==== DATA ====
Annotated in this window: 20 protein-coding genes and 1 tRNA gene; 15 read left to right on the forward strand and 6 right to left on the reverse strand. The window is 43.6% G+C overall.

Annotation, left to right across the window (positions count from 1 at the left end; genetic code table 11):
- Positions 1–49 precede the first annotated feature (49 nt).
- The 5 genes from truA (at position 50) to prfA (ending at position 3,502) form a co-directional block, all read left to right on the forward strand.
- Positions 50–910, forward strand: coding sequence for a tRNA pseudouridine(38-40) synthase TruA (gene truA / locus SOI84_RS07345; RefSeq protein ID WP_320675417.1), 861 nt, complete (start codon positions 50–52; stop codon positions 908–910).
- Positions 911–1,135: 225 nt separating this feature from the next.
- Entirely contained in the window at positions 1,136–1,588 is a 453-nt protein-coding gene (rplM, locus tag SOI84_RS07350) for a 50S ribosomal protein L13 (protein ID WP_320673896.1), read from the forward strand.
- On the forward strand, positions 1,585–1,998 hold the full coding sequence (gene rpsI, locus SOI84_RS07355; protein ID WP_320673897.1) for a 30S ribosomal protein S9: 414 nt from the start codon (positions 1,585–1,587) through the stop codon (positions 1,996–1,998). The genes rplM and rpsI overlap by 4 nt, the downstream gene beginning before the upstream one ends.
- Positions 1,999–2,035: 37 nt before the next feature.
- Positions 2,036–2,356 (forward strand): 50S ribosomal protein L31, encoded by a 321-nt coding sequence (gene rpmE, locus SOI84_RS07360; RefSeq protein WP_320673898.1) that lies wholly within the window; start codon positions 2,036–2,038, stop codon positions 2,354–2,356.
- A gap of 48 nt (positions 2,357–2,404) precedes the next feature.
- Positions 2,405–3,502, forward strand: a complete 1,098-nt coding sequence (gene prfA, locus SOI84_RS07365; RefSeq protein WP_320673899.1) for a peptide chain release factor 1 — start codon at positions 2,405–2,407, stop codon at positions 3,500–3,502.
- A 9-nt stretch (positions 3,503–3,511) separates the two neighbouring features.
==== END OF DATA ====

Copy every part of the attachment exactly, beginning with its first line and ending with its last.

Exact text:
Annotated in this window: 20 protein-coding genes and 1 tRNA gene; 15 read left to right on the forward strand and 6 right to left on the reverse strand. The window is 43.6% G+C overall.

Annotation, left to right across the window (positions count from 1 at the left end; genetic code table 11):
- Positions 1–49 precede the first annotated feature (49 nt).
- The 5 genes from truA (at position 50) to prfA (ending at position 3,502) form a co-directional block, all read left to right on the forward strand.
- Positions 50–910, forward strand: coding sequence for a tRNA pseudouridine(38-40) synthase TruA (gene truA / locus SOI84_RS07345; RefSeq protein ID WP_320675417.1), 861 nt, complete (start codon positions 50–52; stop codon positions 908–910).
- Positions 911–1,135: 225 nt separating this feature from the next.
- Entirely contained in the window at positions 1,136–1,588 is a 453-nt protein-coding gene (rplM, locus tag SOI84_RS07350) for a 50S ribosomal protein L13 (protein ID WP_320673896.1), read from the forward strand.
- On the forward strand, positions 1,585–1,998 hold the full coding sequence (gene rpsI, locus SOI84_RS07355; protein ID WP_320673897.1) for a 30S ribosomal protein S9: 414 nt from the start codon (positions 1,585–1,587) through the stop codon (positions 1,996–1,998). The genes rplM and rpsI overlap by 4 nt, the downstream gene beginning before the upstream one ends.
- Positions 1,999–2,035: 37 nt before the next feature.
- Positions 2,036–2,356 (forward strand): 50S ribosomal protein L31, encoded by a 321-nt coding sequence (gene rpmE, locus SOI84_RS07360; RefSeq protein WP_320673898.1) that lies wholly within the window; start codon positions 2,036–2,038, stop codon positions 2,354–2,356.
- A gap of 48 nt (positions 2,357–2,404) precedes the next feature.
- Positions 2,405–3,502, forward strand: a complete 1,098-nt coding sequence (gene prfA, locus SOI84_RS07365; RefSeq protein WP_320673899.1) for a peptide chain release factor 1 — start codon at positions 2,405–2,407, stop codon at positions 3,500–3,502.
- A 9-nt stretch (positions 3,503–3,511) separates the two neighbouring features.